Lawrence, Charles (d.1760) (DNB00)
LAWRENCE, CHARLES (d. 1760), governor of Nova Scotia, was appointed ensign in Colonel Edward Montague's foot (afterwards 11th Devon regiment) in 1727, and in 1741 was promoted to captain-lieutenant in Houghton's foot (then raising as the 54th, since the 46th foot, and now 1st Derby). He became captain in the regiment in 1742, and major in 1747. In some Irish lists of the period the name of Stringer Lawrence [q. v.] is wrongly inserted in his stead. He accompanied the 45th to Nova Scotia; was appointed a member of council on 19 Oct. 1749, and the year after commanded a small expedition to Chinecto, which built Fort Lawrence at the head of the bay of Fundy. Lawrence's journal of the expedition is in British Museum Addit. MS. 32821, f. 345. Parkman (Montcalm and Wolfe, vol. i.) relates Lawrence's subsequent troubles with the unhappy Acadians in much detail. He succeeded General Hopson in the government of the colony in 1753, was appointed lieutenant-governor in 1754, and governor in 1766. He commanded the reserve in Lord Loudon's operations in 1757, became a brigadier-general 3 Dec. 1757, and commanded a brigade at the siege of Louisburg, Cape Breton. Lawrence died at Halifax, Nova Scotia, on 17 Oct. 1760, from a chill taken when heated with dancing at a ball. There is a public monument to him in St. Paul's Church, Halifax.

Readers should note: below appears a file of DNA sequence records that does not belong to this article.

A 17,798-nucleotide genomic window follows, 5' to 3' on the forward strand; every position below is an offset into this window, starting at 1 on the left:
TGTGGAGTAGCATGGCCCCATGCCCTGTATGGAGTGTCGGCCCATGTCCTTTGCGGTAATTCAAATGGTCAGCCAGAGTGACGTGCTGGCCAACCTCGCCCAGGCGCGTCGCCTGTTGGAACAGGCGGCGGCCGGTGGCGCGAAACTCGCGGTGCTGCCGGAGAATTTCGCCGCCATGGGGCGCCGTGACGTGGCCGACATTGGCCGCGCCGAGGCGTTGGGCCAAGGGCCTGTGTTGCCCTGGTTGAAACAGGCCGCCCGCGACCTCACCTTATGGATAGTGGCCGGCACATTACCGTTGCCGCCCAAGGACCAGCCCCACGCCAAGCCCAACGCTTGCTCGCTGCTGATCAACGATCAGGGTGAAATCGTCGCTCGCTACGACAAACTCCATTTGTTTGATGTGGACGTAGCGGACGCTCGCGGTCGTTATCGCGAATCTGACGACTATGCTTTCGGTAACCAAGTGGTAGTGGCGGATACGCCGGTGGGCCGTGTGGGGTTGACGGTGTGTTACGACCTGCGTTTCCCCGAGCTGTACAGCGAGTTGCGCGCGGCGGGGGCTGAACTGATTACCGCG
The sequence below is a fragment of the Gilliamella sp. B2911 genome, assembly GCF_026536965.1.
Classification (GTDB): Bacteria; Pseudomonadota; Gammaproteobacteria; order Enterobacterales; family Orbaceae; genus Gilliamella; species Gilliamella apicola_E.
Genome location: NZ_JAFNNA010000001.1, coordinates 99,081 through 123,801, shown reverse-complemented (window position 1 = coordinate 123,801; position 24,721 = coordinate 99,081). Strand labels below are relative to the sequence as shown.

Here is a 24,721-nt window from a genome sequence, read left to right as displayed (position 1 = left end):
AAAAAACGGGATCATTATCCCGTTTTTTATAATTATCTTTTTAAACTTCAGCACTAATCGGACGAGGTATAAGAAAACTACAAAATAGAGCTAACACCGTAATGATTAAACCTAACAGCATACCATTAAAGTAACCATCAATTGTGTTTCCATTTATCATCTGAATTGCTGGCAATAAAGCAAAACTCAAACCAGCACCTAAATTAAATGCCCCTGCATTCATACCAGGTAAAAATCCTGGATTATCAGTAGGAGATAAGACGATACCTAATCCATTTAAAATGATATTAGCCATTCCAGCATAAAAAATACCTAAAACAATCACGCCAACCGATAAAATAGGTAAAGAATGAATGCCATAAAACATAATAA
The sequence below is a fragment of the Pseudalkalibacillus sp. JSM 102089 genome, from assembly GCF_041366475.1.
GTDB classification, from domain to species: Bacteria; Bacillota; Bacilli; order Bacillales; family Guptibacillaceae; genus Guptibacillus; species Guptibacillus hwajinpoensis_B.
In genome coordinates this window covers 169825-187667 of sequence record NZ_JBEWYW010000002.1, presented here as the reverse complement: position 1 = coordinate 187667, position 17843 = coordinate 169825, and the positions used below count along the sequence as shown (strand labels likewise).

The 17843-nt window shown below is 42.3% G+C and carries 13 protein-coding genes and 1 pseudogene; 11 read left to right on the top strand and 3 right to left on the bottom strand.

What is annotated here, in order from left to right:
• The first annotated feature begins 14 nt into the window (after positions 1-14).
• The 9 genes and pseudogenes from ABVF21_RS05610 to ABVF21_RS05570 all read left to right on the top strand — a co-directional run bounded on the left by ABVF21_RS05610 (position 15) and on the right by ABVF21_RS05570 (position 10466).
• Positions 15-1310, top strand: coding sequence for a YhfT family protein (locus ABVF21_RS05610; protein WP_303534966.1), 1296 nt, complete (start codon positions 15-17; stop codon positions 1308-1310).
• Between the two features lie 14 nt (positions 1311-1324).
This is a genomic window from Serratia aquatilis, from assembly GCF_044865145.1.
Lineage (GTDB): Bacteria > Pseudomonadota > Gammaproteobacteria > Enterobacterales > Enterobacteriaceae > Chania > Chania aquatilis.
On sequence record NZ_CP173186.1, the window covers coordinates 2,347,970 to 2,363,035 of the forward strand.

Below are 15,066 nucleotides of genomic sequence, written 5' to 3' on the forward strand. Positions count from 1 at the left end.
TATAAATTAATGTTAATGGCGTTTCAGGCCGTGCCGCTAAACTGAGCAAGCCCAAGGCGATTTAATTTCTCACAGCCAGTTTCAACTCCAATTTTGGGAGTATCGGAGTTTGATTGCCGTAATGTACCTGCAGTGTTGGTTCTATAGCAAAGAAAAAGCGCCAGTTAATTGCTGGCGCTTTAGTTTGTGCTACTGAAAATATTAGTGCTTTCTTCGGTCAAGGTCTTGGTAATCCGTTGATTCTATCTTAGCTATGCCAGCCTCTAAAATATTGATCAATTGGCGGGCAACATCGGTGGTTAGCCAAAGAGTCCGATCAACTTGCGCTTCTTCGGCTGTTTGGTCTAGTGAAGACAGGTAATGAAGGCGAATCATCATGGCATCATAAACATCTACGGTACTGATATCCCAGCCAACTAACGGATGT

[Home Office Military Entry Books in Public Becord Office, London; Parkman's Montcalm and Wolfe, London, 1884, vols. i. ii. and references there given; B. Murdoch's Hist. of Nova Scotia, Halifax, 1857, ii. 148, 289, 485; Appleton's Encycl. Amer. Biog. vol. iii.; Lawrence's Papers, 1753-4, from Brit. Mus. Addit. MS. 19072; and abstracts of his letters, 1755, Addit. MS. 33029, ff. 221, 232.]